• The Benefits of Police Service – The starting salary of a police officer is between £22,000 and £26,000, although salaries vary from force to force, with some forces paying extra allowances, like those based in capital London. Benefits packages include a pension plan, sick pay and at least 21 days paid holiday per year. Police officers benefit from flexible working hours and overtime is usually paid generously. As a police officer, your work will be interesting and diverse. People who you protect in the community will most likely view you as their hero and consider you to be strong and brave. Being in the force is an honour bestowed on only the best candidates; therefore you’ll feel great pride once you’ve made the grade and become a police officer.
  • The Downside of Police Work – As a police officer, you will put your life at risk whenever you work, because you are expected to put your safety behind those who you are responsible to protect. It’s a dangerous job that grows even more dangerous daily, due to the continuous rise in crime rates. There are times you’ll have to zoom through heavy traffic to get to a crime scene or to apprehend a perpetrator, and you will even risk getting shot. Sometimes, you’ll need to do extensive paperwork, which can be quite tedious and boring. In addition, some people may view you as a cold, cruel snitch who only wants to arrest people and earn your monthly quota in traffic tickets. The hours can be long and exhausting at times, and you’ll have to deal with people who are frightened, angry, drugged, distressed or uncooperative. There is a lot of pressure to serve and protect the community and the fact that crimes will continue to be committed no matter what you do can be discouraging at times.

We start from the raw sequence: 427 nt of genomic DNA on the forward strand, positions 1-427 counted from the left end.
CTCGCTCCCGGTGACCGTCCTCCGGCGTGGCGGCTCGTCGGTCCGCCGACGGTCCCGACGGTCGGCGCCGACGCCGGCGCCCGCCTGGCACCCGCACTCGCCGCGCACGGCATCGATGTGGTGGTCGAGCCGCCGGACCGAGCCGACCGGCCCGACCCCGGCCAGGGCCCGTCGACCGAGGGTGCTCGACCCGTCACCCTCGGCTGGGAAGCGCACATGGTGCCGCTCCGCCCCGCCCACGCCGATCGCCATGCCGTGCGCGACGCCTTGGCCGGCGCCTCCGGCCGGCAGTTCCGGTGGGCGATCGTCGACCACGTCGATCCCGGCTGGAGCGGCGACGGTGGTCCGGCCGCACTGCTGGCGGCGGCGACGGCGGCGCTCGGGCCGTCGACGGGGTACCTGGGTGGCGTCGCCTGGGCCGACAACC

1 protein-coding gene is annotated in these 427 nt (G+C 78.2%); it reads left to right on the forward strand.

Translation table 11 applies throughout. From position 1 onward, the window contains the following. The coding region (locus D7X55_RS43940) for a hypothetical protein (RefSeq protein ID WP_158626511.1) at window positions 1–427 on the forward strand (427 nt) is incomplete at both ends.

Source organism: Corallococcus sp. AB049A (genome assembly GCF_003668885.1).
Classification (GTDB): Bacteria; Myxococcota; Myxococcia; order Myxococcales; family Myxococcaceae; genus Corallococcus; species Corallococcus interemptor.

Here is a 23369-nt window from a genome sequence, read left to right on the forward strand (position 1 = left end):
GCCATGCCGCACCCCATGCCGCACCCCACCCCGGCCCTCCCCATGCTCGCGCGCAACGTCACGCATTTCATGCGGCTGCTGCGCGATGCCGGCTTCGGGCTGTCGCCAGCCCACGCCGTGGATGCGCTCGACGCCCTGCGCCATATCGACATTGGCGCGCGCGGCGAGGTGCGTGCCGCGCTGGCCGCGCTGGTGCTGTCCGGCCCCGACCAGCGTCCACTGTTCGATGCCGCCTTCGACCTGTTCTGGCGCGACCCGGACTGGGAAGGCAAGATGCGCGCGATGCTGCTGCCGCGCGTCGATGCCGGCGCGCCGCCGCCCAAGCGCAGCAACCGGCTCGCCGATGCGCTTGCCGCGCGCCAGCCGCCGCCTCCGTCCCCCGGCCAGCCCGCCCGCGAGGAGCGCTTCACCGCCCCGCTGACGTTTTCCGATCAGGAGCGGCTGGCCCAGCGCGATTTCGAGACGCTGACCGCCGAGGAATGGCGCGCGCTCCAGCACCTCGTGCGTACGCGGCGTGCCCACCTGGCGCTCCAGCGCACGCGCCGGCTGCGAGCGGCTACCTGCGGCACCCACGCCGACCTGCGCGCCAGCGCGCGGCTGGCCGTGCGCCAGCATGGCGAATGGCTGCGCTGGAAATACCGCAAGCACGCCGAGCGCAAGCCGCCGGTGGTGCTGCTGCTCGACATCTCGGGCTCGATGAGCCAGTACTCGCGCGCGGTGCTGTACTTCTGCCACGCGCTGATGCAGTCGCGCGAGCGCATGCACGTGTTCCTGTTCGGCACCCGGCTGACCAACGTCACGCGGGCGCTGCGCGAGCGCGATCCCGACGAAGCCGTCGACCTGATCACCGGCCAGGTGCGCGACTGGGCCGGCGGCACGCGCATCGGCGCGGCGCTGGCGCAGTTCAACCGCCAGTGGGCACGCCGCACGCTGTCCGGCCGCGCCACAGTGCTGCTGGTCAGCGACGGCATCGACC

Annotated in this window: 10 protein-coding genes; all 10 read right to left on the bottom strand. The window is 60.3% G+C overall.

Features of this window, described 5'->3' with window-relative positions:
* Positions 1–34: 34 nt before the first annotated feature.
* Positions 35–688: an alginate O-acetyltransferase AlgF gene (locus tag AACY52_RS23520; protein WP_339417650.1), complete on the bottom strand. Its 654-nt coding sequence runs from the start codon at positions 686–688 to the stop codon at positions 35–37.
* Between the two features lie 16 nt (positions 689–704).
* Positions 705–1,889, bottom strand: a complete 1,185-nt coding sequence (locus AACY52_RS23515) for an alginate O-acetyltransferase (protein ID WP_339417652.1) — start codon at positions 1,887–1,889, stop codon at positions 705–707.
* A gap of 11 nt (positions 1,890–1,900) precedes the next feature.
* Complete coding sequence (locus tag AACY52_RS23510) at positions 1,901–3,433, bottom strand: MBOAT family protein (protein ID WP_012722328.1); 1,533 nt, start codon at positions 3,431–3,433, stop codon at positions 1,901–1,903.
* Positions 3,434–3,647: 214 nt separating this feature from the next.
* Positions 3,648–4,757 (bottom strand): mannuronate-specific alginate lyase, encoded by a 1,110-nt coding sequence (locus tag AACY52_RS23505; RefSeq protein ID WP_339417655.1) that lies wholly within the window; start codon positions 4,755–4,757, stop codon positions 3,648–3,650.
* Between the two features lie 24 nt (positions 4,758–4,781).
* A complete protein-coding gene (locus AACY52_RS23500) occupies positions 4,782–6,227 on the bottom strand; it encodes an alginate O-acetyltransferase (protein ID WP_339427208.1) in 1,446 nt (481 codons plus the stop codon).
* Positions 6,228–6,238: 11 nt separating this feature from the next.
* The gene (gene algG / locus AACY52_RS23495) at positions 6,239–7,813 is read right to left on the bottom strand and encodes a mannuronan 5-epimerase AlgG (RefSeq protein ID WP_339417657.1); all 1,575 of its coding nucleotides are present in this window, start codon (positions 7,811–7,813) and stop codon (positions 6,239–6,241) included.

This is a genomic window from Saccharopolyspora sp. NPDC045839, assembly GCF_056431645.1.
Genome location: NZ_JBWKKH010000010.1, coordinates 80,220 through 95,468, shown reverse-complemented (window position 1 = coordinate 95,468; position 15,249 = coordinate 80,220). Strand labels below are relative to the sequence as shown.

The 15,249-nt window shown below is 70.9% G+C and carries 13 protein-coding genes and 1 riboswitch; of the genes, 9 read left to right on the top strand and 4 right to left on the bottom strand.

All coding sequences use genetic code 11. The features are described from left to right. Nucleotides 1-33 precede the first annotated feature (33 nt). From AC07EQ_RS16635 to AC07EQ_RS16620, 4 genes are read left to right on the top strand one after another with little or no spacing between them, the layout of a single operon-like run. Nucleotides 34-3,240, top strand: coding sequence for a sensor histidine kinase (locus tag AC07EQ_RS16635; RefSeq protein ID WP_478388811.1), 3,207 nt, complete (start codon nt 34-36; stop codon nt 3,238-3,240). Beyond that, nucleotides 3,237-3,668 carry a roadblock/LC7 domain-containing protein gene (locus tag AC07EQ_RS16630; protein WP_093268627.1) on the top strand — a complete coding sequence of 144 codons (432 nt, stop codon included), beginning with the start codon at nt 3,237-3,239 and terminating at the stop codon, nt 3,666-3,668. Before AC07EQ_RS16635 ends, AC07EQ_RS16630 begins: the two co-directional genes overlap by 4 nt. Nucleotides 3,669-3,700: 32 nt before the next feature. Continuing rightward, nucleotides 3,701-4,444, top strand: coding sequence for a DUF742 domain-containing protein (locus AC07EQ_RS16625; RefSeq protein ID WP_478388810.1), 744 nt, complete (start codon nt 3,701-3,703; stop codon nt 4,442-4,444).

It takes a special type of person to become a police officer, and if you feel you have the qualities necessary, you should go ahead and fill out an application. As a police officer, you can look forward to a long and rewarding career that provides a sense of accomplishment every day. However, the job is risky and demanding, so if you decide that becoming a police officer is not for you, you could also consider other important jobs in the police force. These include the roles of information analyst, librarian or call handler, which will allow you to protect your community in many other ways.

Richard McMunn is the director and founder of How2become; the UK career and recruitment specialist. For the last 7 years How2Become has helped applicants prepare for and pass recruitment processes and assessment centres in order to secure their chosen career. Find Richard on Google Plus or Twitter.